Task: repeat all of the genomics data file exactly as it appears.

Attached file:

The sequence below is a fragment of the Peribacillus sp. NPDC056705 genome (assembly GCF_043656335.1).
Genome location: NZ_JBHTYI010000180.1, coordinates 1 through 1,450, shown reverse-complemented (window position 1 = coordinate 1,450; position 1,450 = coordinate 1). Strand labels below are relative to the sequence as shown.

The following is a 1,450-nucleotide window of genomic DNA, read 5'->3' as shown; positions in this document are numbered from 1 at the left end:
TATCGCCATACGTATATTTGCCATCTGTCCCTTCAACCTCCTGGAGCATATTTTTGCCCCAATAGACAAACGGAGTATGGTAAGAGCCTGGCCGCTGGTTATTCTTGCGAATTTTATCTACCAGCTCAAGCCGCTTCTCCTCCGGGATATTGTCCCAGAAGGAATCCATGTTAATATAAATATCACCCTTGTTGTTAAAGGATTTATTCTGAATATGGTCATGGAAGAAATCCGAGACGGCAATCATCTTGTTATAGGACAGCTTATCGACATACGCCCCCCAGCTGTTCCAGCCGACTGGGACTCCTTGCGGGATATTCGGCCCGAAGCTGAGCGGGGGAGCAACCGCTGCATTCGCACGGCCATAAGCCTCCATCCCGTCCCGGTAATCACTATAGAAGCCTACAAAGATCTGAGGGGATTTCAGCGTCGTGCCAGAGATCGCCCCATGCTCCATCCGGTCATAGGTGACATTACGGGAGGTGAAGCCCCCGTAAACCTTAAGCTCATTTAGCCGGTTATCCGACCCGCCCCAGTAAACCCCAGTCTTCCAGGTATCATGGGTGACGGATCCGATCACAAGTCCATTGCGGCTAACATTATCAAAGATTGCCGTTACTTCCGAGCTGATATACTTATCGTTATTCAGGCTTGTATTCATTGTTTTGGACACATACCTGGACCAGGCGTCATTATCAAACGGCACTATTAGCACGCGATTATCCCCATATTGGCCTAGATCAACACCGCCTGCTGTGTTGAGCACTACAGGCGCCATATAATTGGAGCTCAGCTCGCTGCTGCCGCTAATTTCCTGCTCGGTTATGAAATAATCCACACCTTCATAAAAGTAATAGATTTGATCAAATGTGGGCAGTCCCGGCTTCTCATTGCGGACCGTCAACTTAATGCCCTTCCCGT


The sequence below is a fragment of the Peribacillus sp. NPDC056705 genome (assembly GCF_043656335.1).
Genome location: NZ_JBHTYI010000180.1, coordinates 1 through 1,450, shown reverse-complemented (window position 1 = coordinate 1,450; position 1,450 = coordinate 1). Strand labels below are relative to the sequence as shown.

The following is a 1,450-nucleotide window of genomic DNA, read 5'->3' as shown; positions in this document are numbered from 1 at the left end:
TATCGCCATACGTATATTTGCCATCTGTCCCTTCAACCTCCTGGAGCATATTTTTGCCCCAATAGACAAACGGAGTATGGTAAGAGCCTGGCCGCTGGTTATTCTTGCGAATTTTATCTACCAGCTCAAGCCGCTTCTCCTCCGGGATATTGTCCCAGAAGGAATCCATGTTAATATAAATATCACCCTTGTTGTTAAAGGATTTATTCTGAATATGGTCATGGAAGAAATCCGAGACGGCAATCATCTTGTTATAGGACAGCTTATCGACATACGCCCCCCAGCTGTTCCAGCCGACTGGGACTCCTTGCGGGATATTCGGCCCGAAGCTGAGCGGGGGAGCAACCGCTGCATTCGCACGGCCATAAGCCTCCATCCCGTCCCGGTAATCACTATAGAAGCCTACAAAGATCTGAGGGGATTTCAGCGTCGTGCCAGAGATCGCCCCATGCTCCATCCGGTCATAGGTGACATTACGGGAGGTGAAGCCCCCGTAAACCTTAAGCTCATTTAGCCGGTTATCCGACCCGCCCCAGTAAACCCCAGTCTTCCAGGTATCATGGGTGACGGATCCGATCACAAGTCCATTGCGGCTAACATTATCAAAGATTGCCGTTACTTCCGAGCTGATATACTTATCGTTATTCAGGCTTGTATTCATTGTTTTGGACACATACCTGGACCAGGCGTCATTATCAAACGGCACTATTAGCACGCGATTATCCCCATATTGGCCTAGATCAACACCGCCTGCTGTGTTGAGCACTACAGGCGCCATATAATTGGAGCTCAGCTCGCTGCTGCCGCTAATTTCCTGCTCGGTTATGAAATAATCCACACCTTCATAAAAGTAATAGATTTGATCAAATGTGGGCAGTCCCGGCTTCTCATTGCGGACCGTCAACTTAATGCCCTTCCCGT